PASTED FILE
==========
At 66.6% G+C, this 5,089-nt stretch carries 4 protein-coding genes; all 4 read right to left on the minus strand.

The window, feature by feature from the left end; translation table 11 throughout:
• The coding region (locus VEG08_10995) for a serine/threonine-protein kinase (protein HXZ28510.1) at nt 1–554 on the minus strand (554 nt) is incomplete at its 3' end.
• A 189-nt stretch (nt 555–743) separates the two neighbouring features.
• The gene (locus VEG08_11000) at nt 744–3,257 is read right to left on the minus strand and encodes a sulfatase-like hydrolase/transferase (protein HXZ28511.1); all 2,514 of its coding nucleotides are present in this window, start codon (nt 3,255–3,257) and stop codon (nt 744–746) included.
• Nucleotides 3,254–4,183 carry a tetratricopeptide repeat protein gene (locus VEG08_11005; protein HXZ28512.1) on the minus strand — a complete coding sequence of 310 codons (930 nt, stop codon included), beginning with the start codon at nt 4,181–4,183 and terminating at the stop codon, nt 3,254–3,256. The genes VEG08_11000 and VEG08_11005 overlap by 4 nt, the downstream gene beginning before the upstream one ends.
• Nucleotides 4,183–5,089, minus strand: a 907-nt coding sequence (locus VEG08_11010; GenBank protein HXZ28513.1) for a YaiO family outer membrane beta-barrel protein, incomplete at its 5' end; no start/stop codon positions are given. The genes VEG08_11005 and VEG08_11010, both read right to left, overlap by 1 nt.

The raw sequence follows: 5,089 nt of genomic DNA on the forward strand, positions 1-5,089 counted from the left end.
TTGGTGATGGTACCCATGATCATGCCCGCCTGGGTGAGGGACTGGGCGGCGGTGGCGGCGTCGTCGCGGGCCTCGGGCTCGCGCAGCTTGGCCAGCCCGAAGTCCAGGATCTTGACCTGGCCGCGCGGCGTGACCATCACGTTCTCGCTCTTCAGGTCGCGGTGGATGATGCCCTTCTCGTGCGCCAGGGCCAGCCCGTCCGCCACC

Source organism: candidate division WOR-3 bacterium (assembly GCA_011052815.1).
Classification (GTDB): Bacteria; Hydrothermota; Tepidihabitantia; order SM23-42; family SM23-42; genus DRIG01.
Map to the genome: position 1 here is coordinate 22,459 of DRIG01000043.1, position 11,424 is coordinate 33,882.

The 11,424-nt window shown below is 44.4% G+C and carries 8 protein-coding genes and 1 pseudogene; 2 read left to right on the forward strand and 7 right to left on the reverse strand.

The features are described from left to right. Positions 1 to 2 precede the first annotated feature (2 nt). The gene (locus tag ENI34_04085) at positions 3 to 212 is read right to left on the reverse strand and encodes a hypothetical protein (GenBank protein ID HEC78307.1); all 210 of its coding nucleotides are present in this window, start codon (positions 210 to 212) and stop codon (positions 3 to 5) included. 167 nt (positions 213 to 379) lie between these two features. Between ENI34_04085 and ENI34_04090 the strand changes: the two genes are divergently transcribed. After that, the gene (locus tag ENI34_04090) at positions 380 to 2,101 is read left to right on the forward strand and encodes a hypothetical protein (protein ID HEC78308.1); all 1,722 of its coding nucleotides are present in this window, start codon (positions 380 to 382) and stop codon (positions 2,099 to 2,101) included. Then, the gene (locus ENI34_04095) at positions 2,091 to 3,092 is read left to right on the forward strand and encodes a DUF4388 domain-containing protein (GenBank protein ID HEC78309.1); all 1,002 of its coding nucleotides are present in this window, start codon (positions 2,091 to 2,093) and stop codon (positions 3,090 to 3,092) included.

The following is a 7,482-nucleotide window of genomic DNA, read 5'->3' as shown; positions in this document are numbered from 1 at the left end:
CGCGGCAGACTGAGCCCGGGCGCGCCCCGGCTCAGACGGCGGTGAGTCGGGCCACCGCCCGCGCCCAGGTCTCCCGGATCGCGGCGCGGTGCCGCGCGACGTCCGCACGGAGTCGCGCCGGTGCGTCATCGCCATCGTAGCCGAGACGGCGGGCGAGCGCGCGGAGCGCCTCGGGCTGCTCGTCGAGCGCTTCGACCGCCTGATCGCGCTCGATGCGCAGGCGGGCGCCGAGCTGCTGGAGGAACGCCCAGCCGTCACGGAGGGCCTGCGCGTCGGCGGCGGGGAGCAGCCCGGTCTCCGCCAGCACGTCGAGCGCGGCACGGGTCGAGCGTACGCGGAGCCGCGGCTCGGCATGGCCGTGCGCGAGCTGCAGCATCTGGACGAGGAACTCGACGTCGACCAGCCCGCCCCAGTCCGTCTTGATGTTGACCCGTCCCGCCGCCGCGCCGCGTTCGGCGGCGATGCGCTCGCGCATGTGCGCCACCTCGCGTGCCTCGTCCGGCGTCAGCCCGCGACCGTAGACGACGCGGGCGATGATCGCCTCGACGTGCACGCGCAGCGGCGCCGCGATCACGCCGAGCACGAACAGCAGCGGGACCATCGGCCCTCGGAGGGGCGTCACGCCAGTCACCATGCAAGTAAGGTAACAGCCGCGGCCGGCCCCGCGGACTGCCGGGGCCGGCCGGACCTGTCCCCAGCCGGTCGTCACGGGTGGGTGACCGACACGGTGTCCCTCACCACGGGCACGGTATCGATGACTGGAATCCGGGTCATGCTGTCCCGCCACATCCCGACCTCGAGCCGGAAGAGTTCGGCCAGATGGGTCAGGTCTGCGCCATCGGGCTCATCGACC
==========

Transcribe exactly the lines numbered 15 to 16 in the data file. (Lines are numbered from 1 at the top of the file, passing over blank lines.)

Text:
The following is a 7,482-nucleotide window of genomic DNA, read 5'->3' as shown; positions in this document are numbered from 1 at the left end:
CGCGGCAGACTGAGCCCGGGCGCGCCCCGGCTCAGACGGCGGTGAGTCGGGCCACCGCCCGCGCCCAGGTCTCCCGGATCGCGGCGCGGTGCCGCGCGACGTCCGCACGGAGTCGCGCCGGTGCGTCATCGCCATCGTAGCCGAGACGGCGGGCGAGCGCGCGGAGCGCCTCGGGCTGCTCGTCGAGCGCTTCGACCGCCTGATCGCGCTCGATGCGCAGGCGGGCGCCGAGCTGCTGGAGGAACGCCCAGCCGTCACGGAGGGCCTGCGCGTCGGCGGCGGGGAGCAGCCCGGTCTCCGCCAGCACGTCGAGCGCGGCACGGGTCGAGCGTACGCGGAGCCGCGGCTCGGCATGGCCGTGCGCGAGCTGCAGCATCTGGACGAGGAACTCGACGTCGACCAGCCCGCCCCAGTCCGTCTTGATGTTGACCCGTCCCGCCGCCGCGCCGCGTTCGGCGGCGATGCGCTCGCGCATGTGCGCCACCTCGCGTGCCTCGTCCGGCGTCAGCCCGCGACCGTAGACGACGCGGGCGATGATCGCCTCGACGTGCACGCGCAGCGGCGCCGCGATCACGCCGAGCACGAACAGCAGCGGGACCATCGGCCCTCGGAGGGGCGTCACGCCAGTCACCATGCAAGTAAGGTAACAGCCGCGGCCGGCCCCGCGGACTGCCGGGGCCGGCCGGACCTGTCCCCAGCCGGTCGTCACGGGTGGGTGACCGACACGGTGTCCCTCACCACGGGCACGGTATCGATGACTGGAATCCGGGTCATGCTGTCCCGCCACATCCCGACCTCGAGCCGGAAGAGTTCGGCCAGATGGGTCAGGTCTGCGCCATCGGGCTCATCGACC